Injury Prevention and Concussions

Injuries can occur in sport for young athletes. Roughly 40% of children who are admitted to the hospital experienced a sport related injury. Children are also more likely to sustain a concussion than adults. In light of these findings, it is important that officials, coaches, and parents are able to mitigate the risks and handle injury in the most appropriate way.

The aftermath of an injury not only effects the athlete physically, but emotionally, socially, and financially as well. There are serious long term consequences if an athlete does not receive proper care after sustaining an injury. Therefore it is important everyone can recognize the signs and symptoms of an injury and respond to it in a timely and effective way.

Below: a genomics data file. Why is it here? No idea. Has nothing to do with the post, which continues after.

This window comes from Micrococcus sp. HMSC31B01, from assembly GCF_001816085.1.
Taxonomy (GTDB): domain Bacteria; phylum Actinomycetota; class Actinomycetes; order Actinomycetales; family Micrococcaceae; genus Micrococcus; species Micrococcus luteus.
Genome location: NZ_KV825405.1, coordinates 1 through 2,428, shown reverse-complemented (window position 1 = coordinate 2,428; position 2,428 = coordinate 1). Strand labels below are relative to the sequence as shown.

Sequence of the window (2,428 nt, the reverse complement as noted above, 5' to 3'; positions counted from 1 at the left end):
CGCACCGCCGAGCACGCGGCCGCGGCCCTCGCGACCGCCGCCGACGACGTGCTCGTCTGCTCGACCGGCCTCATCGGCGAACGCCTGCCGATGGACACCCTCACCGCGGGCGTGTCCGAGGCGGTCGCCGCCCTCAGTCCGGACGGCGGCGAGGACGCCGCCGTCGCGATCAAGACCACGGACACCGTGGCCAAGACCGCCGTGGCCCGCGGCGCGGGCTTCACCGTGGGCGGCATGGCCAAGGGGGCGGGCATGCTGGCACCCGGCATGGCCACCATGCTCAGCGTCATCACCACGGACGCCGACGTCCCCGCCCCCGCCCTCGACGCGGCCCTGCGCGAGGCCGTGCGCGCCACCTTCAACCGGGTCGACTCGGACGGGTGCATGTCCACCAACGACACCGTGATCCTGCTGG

Concussion Resources

Return to Play

To come back from a brain injury such as a concussion, one must be able to rest and fully recover before returning to full participation. Management of a concussion should be in accordance of  the Canadian Guideline on Concussion in Sport. To be allowed to participate in sport again. One must obtain a Medical Clearance Form.




Canadian Concussion Guidelines

Parachute Canada is Canada’s national charity for injury prevention and they developed the Canadian Concussion Guidelines that is dedicated to inform everyone on consistent and research based evidence on concussion.

Recommendations include:

  1. Pre-season education
  2. Head Injury Recognition
  3. On-site Medical Assessments
  4. Medical Assessments
  5. Concussion Management
  6. Multidisciplinary Concussion Care
  7. Return to Sport


Scroll to Top